Power Wars: Two Important Backstories for Understanding the Shabab and AUMF Controversies

I wrote a half-reported, half-analysis article in the New York Times today that brings to public light a novel interpretation of the 2001 Congressional Authorization for Use of Military Force (AUMF) against the 9/11 perpetrators. The Obama administration believes it authorized the massive American airstrike in Somalia that killed 150 alleged low-level Shabab fighters — even though the government still does not consider the Shabab, as a group, to be covered by the 9/11 war authorization.

Readers who are interested in the ways in which the nearly 15-year-old 9/11 war authorization keeps getting stretched to erode limits on presidential war-making powers — a push that is fueled, in a vicious cycle, by Congressional fecklessness and paralysis — can look to two parts of Power Wars for insider backstories that help explain what is going on.

Chapter Six (“Targeted Killing”), Section Sixteen (“Is the United States at War with al-Shabaab?”)

The story of the argument as it erupted early in the Obama administration’s first term. The primary poles were Harold Koh, then the State Department legal adviser, and Jeh Johnson, then the Pentagon general counsel. Some of this material first came to public light in a Times story I wrote in September 2011 and in Daniel Klaidman’s 2012 book, Kill or Capture, but I had figured it out even more by the time of writing Power Wars and so  was able to fill in blanks, add a previously unknown twist about a specific targeted killing dispute between Koh and Johnson, and make the whole thing more coherent and understandable. (pages 274-279 in the hardcover edition)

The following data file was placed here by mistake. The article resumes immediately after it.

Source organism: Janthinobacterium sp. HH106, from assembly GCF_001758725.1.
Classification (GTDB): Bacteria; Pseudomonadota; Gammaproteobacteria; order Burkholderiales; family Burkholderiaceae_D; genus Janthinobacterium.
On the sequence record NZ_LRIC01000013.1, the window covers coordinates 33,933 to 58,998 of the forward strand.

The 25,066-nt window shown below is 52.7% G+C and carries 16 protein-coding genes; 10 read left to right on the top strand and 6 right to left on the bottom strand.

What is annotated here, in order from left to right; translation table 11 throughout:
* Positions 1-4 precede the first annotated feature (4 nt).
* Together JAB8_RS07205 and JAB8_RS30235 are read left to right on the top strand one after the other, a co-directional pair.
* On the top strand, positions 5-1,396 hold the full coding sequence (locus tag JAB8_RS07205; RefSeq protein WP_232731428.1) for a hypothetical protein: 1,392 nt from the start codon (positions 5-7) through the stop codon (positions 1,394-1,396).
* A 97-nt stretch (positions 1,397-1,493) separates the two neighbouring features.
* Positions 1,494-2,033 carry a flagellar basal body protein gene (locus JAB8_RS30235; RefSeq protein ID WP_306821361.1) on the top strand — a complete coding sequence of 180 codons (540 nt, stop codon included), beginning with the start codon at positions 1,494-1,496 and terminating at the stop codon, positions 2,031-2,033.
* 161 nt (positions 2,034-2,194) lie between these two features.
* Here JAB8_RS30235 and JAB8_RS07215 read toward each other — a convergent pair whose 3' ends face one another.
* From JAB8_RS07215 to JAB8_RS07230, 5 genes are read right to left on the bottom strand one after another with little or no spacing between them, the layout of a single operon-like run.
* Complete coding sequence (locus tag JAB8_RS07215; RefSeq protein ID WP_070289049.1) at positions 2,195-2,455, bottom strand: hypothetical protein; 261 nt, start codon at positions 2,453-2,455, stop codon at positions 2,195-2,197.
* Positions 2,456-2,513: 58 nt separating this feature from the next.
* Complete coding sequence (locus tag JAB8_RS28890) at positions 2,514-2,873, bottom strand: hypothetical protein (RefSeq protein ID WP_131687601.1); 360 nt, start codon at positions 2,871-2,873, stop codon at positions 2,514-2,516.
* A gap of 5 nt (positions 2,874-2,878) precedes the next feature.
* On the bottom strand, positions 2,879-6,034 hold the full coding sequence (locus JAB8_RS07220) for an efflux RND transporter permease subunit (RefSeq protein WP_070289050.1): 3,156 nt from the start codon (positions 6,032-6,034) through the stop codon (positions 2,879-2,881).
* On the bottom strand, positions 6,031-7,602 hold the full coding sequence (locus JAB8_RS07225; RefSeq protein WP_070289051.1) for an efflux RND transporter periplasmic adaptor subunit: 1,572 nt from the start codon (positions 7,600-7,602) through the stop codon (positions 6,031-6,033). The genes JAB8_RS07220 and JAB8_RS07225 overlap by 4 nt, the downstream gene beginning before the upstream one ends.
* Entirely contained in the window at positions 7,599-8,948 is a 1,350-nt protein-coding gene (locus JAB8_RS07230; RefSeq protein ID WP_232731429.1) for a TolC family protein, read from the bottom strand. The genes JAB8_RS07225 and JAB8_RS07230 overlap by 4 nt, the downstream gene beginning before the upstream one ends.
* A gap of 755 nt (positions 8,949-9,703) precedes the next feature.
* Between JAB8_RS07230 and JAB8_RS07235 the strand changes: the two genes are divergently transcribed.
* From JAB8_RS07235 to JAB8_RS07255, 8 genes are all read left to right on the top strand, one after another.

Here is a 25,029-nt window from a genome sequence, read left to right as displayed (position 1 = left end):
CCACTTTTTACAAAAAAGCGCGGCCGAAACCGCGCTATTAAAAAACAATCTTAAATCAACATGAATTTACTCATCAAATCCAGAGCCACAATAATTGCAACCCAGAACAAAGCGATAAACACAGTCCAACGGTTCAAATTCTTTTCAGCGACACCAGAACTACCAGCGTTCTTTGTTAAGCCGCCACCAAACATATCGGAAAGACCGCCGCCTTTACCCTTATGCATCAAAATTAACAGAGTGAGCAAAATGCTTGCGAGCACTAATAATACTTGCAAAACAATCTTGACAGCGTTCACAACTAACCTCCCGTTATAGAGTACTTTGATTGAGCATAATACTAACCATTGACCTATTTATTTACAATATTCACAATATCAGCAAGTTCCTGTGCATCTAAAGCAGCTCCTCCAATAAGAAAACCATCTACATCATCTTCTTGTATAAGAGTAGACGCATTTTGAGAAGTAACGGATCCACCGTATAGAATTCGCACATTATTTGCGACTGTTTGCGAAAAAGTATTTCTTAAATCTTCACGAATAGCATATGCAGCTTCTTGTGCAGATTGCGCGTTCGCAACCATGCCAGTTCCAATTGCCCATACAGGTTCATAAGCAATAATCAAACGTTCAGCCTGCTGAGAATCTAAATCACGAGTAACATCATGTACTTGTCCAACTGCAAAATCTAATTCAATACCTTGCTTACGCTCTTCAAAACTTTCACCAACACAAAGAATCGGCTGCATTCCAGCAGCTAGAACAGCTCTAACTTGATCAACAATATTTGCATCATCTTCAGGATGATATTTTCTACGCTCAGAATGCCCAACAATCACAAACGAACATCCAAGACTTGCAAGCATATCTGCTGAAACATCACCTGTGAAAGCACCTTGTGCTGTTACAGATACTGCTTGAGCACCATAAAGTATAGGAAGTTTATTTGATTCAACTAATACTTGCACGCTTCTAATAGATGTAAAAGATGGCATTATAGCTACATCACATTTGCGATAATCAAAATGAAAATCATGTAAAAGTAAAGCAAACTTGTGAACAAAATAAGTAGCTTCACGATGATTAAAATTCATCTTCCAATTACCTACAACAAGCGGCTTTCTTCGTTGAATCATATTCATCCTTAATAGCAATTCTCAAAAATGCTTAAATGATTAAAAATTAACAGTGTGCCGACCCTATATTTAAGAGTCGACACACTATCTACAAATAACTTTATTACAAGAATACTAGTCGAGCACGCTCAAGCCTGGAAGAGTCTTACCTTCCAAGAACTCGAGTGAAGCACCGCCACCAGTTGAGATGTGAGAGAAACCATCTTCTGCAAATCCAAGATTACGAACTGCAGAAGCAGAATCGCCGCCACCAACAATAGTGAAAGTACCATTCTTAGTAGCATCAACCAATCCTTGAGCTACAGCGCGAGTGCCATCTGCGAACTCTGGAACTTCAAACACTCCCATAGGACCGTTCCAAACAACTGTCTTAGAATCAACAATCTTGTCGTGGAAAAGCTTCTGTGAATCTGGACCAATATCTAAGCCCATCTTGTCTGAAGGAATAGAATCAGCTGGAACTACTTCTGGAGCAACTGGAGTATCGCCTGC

Chapter Twelve (“The Tug of War”) Section Fifteen (“Extending the 9/11 War”)

The story of Obama’s decision to start bombing the Islamic State in the late summer of 2014 and how and why he came to say that he already had all the legal authority from Congress he needed to wage that fight from the 2001 9/11 war authorization, even though the Islamic State was Al Qaeda’s enemy. The description of the internal deliberations and the choice put to Obama — by Neil Eggleston, his White House counsel, and Brian Egan , then the National Security Counsel legal adviser and now the State Department legal adviser — about whether to make the controversial claim that the Islamic State war was part of the Al Qaeda war or whether to say it was a new and different war that would eventually need Congressional authorization, has not appeared elsewhere. (pages 685-690)